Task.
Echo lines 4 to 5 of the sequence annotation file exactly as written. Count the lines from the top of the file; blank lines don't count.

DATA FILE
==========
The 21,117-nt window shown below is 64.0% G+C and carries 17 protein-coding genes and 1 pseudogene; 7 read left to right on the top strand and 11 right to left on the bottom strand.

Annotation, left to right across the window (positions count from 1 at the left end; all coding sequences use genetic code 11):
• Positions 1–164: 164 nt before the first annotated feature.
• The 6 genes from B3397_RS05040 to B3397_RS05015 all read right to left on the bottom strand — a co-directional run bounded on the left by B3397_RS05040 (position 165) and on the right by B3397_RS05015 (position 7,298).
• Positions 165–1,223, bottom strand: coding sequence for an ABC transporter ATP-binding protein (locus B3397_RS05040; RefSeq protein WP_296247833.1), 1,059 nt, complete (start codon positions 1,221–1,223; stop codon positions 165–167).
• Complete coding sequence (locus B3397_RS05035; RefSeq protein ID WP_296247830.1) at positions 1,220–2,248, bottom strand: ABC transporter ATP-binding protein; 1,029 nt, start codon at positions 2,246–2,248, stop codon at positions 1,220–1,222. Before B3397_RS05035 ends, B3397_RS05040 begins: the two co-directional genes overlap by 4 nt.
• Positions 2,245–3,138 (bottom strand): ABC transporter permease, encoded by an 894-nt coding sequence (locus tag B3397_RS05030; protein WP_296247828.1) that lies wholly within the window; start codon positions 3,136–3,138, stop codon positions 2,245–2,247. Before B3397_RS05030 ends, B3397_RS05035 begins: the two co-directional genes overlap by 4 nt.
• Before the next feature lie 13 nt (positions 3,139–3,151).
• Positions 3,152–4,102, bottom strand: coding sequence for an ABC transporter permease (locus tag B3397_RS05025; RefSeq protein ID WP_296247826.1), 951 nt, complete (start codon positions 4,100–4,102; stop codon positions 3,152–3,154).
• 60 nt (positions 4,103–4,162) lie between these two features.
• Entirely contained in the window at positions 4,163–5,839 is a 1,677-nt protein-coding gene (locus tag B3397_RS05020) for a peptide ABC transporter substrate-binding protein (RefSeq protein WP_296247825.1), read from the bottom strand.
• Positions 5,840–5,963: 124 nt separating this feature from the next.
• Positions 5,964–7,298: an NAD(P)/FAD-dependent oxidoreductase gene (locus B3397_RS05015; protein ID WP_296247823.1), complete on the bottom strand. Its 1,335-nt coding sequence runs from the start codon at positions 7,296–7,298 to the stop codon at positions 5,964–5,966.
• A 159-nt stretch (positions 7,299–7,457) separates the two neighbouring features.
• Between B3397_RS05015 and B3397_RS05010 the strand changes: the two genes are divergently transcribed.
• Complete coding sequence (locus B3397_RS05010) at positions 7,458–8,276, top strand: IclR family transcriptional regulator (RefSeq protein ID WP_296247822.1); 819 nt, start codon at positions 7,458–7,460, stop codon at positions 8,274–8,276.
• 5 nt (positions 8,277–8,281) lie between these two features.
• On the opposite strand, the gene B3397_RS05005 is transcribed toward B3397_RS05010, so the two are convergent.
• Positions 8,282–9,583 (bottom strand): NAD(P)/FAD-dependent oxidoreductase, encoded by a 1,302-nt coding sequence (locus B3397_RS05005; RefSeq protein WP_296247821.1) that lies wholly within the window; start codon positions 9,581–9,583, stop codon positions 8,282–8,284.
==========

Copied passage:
• The 6 genes from B3397_RS05040 to B3397_RS05015 all read right to left on the bottom strand — a co-directional run bounded on the left by B3397_RS05040 (position 165) and on the right by B3397_RS05015 (position 7,298).
• Positions 165–1,223, bottom strand: coding sequence for an ABC transporter ATP-binding protein (locus B3397_RS05040; RefSeq protein WP_296247833.1), 1,059 nt, complete (start codon positions 1,221–1,223; stop codon positions 165–167).